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Pressure in Fluids

  1. Apr 21, 2005 #1
    I have a conceptual question about fluid...
    we derive the equations about pressure in fluid by considering the mass above a particular point in fluid.
    and for fluid at rest, the pressure above equals pressure from below.
    how about on the perpendicular plane? is the pressure on the sides equal to pressure from above and below also?
    my textbook says that 'At any point in a fluid at rest, the pressure is the same in all directions at a given depth',
    is it an experimental statement or can it be shown mathematically?
     
  2. jcsd
  3. Apr 21, 2005 #2

    cepheid

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    If the pressure was not the same on either side of your fluid "element", there would be an unbalanced (net) lateral force on it, and it would move. The fact that we're considering hydrostatics means that must not happen.
     
  4. Apr 21, 2005 #3

    cepheid

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    To tackle this specific point, the whole point of the analysis was to show that pressure varies only with height. Since "above", "below", and "on the sides", generally describes three different heights, I don't see why the pressure would be the same at any of these points. For instance, you already know that the pressure below is higher than the pressure above, so how could the pressure on the sides be equal to the pressure "above and below"?!
     
  5. Apr 22, 2005 #4

    OlderDan

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    But this is not sufficient to demonstrate that the horizontal pressure is the same as the vertical pressure. It only requires that horizontal pressure be the same in two sets of opposite directions and that vertical pressure be the same in both directions, not that they all be equal. The equality in all directions is unique to fluids. It is certainly not a requirement for solids.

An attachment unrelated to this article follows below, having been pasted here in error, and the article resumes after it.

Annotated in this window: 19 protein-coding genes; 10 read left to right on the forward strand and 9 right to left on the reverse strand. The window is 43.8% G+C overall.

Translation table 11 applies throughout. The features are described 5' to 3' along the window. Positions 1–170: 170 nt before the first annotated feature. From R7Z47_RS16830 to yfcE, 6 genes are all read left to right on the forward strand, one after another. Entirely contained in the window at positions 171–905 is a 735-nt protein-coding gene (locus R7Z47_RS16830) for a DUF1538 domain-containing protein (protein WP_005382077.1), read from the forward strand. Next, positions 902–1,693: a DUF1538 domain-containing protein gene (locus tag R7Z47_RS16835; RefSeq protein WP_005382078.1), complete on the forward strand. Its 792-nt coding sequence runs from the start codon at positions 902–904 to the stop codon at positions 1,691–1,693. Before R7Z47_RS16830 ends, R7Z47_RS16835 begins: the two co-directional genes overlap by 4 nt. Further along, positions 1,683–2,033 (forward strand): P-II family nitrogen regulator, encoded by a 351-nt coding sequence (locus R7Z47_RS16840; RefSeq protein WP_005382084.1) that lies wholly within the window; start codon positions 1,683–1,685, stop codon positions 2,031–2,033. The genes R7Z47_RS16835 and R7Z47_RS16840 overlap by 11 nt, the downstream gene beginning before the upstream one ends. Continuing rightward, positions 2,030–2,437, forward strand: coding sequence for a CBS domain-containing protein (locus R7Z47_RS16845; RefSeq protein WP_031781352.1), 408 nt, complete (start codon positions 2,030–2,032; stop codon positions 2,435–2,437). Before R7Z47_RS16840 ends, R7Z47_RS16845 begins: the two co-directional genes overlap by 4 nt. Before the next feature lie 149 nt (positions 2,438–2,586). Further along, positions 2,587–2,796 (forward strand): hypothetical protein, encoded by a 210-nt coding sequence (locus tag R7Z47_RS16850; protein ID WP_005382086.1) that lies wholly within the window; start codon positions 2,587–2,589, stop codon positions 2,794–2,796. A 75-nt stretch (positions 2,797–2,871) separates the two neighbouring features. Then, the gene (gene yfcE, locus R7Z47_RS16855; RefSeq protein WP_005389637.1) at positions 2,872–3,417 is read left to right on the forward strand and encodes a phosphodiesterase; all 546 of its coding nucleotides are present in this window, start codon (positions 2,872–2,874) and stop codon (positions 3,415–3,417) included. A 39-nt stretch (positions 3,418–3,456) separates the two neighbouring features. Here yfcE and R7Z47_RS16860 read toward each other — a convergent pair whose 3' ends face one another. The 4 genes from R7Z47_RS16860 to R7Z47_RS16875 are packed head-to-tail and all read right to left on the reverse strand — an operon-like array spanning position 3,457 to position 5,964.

I think you would have to look microscopically at the nature of fluids and get into the statistical mechanics of ensembles of particles to justify the statement of equal pressure in all directions. The pressure is the same in all directions because the kinetic energy distribution of the particles in a fluid is isotropic. The interaction of an infinitesimal volume of fluid with its surroundings will involve collisions of energetic particles with isotropic momentum distribution, etc etc etc
     
  6. Apr 22, 2005 #5

    Gokul43201

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    Pressure is a scalar. It has no direction, so there's no such things as horizontal and vertical pressure.
     
  7. Apr 22, 2005 #6

    arildno

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    OldeDan is correct, what we have to show is that the scalar pressure, [tex]p=p(x,y,z,t)[/tex]
    at most, and not [tex]p(x,y,z,t,\vec{n})[/tex] where [tex]\vec{n}[/tex] is the normal to the surface element we're looking at, at the point (x,y,z) at time t
    This is not completely trivial, since forces would balance on either side of a surface, as long as p were an even function of [tex]\vec{n}[/tex]
    Since, then:
    [tex]p(\vec{x},t,\vec{n})\vec{n}dA+p(\vec{x},t,-\vec{n})(-\vec{n})dA=\vec{0}[/tex]
    The condition that the pressure does not depend on the orientation of the local surface element is called the isotropy condition.
     
    Last edited: Apr 22, 2005
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